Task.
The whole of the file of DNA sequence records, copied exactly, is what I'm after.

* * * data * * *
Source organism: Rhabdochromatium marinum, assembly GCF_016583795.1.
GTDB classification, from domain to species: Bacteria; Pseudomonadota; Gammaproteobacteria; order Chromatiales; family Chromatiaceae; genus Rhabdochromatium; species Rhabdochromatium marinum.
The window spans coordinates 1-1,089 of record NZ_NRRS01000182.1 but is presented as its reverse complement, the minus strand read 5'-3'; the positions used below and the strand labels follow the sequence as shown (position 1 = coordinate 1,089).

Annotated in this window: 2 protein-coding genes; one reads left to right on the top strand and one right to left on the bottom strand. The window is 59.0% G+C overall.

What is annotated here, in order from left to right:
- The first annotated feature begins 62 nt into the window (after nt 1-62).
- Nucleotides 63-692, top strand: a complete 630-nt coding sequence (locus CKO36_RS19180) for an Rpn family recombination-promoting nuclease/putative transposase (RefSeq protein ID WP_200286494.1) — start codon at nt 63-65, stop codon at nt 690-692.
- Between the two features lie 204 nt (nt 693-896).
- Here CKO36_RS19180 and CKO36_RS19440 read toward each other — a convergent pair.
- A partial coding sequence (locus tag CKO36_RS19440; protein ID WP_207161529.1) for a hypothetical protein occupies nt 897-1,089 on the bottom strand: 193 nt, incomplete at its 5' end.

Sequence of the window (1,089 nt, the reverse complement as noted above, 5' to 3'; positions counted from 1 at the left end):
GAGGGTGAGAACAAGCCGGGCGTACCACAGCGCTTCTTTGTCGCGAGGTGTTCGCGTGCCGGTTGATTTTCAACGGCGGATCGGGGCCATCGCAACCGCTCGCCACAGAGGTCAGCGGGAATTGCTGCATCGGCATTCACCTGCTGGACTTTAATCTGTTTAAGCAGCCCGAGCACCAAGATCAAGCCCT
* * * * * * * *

Source organism: Rhabdochromatium marinum, assembly GCF_016583795.1.
GTDB classification, from domain to species: Bacteria; Pseudomonadota; Gammaproteobacteria; order Chromatiales; family Chromatiaceae; genus Rhabdochromatium; species Rhabdochromatium marinum.
The window spans coordinates 1-1,089 of record NZ_NRRS01000182.1 but is presented as its reverse complement, the minus strand read 5'-3'; the positions used below and the strand labels follow the sequence as shown (position 1 = coordinate 1,089).

Annotated in this window: 2 protein-coding genes; one reads left to right on the top strand and one right to left on the bottom strand. The window is 59.0% G+C overall.

What is annotated here, in order from left to right:
- The first annotated feature begins 62 nt into the window (after nt 1-62).
- Nucleotides 63-692, top strand: a complete 630-nt coding sequence (locus CKO36_RS19180) for an Rpn family recombination-promoting nuclease/putative transposase (RefSeq protein ID WP_200286494.1) — start codon at nt 63-65, stop codon at nt 690-692.
- Between the two features lie 204 nt (nt 693-896).
- Here CKO36_RS19180 and CKO36_RS19440 read toward each other — a convergent pair.
- A partial coding sequence (locus tag CKO36_RS19440; protein ID WP_207161529.1) for a hypothetical protein occupies nt 897-1,089 on the bottom strand: 193 nt, incomplete at its 5' end.

Sequence of the window (1,089 nt, the reverse complement as noted above, 5' to 3'; positions counted from 1 at the left end):
GAGGGTGAGAACAAGCCGGGCGTACCACAGCGCTTCTTTGTCGCGAGGTGTTCGCGTGCCGGTTGATTTTCAACGGCGGATCGGGGCCATCGCAACCGCTCGCCACAGAGGTCAGCGGGAATTGCTGCATCGGCATTCACCTGCTGGACTTTAATCTGTTTAAGCAGCCCGAGCACCAAGATCAAGCCCT